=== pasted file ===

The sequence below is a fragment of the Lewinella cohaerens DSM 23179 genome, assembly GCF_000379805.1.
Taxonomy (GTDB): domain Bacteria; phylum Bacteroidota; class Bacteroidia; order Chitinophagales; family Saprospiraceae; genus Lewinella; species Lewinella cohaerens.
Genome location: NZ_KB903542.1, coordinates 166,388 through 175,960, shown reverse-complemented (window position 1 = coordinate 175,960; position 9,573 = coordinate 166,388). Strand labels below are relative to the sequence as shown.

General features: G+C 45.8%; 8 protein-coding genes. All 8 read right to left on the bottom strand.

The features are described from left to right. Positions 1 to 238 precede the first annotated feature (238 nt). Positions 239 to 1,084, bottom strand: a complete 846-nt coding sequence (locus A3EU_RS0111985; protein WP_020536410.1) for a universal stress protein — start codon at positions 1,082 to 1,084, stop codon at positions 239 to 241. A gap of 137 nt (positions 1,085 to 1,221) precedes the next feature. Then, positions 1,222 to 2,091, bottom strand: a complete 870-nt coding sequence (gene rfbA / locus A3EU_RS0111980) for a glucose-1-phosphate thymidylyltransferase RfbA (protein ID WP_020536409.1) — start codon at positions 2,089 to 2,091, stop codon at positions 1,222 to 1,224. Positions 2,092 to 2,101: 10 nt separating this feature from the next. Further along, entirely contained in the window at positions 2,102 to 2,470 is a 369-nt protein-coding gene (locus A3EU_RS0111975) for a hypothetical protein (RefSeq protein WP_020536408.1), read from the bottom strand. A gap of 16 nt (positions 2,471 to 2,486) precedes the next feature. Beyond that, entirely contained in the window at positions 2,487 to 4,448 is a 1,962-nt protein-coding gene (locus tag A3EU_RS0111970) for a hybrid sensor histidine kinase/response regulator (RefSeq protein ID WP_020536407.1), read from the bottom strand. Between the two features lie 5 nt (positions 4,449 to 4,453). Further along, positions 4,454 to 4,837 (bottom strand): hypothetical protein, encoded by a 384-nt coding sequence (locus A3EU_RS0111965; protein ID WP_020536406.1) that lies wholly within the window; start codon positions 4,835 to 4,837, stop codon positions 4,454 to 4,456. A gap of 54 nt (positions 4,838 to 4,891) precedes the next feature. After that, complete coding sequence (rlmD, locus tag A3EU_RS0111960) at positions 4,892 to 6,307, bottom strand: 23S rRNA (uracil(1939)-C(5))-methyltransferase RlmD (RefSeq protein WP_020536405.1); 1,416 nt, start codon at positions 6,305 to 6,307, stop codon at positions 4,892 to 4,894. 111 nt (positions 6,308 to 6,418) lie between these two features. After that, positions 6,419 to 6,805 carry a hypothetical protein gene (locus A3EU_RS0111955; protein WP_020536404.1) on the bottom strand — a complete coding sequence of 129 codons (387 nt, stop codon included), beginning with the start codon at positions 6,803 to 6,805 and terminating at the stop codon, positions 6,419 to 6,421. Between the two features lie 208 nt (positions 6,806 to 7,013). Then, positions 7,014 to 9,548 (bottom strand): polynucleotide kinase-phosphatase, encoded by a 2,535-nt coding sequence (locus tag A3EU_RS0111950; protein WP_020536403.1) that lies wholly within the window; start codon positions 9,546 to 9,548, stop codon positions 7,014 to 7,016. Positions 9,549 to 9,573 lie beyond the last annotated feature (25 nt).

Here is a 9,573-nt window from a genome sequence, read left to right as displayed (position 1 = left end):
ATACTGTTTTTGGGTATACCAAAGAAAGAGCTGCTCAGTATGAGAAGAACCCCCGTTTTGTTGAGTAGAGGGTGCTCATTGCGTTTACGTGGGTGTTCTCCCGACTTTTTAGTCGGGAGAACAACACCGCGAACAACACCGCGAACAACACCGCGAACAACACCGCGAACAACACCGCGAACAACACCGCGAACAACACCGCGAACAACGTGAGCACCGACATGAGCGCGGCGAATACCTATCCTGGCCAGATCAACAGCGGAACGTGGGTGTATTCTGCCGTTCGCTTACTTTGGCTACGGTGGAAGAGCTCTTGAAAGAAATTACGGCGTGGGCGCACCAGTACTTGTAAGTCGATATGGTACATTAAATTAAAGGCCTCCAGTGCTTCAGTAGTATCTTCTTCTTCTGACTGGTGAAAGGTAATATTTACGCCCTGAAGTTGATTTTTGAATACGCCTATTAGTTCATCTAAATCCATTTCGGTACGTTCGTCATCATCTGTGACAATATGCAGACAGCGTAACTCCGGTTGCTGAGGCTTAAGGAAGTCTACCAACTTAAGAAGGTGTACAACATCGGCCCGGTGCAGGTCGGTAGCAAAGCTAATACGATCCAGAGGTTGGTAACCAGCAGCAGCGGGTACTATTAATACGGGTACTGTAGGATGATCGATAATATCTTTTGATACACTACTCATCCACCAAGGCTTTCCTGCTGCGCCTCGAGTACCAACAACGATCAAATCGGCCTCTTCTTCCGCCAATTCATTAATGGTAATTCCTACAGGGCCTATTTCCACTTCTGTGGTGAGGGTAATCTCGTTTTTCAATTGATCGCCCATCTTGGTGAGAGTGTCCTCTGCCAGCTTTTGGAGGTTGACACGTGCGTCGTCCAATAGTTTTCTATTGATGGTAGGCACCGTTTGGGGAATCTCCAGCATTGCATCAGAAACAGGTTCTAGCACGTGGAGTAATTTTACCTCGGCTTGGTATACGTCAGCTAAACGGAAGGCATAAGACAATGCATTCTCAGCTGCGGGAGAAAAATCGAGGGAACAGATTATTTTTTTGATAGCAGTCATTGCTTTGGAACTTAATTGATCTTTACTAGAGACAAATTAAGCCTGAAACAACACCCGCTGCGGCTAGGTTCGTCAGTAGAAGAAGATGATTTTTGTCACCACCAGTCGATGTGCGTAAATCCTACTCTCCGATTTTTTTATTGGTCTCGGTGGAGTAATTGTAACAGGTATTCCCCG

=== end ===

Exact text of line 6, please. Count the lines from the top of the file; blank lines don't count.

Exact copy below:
Here is a 9,573-nt window from a genome sequence, read left to right as displayed (position 1 = left end):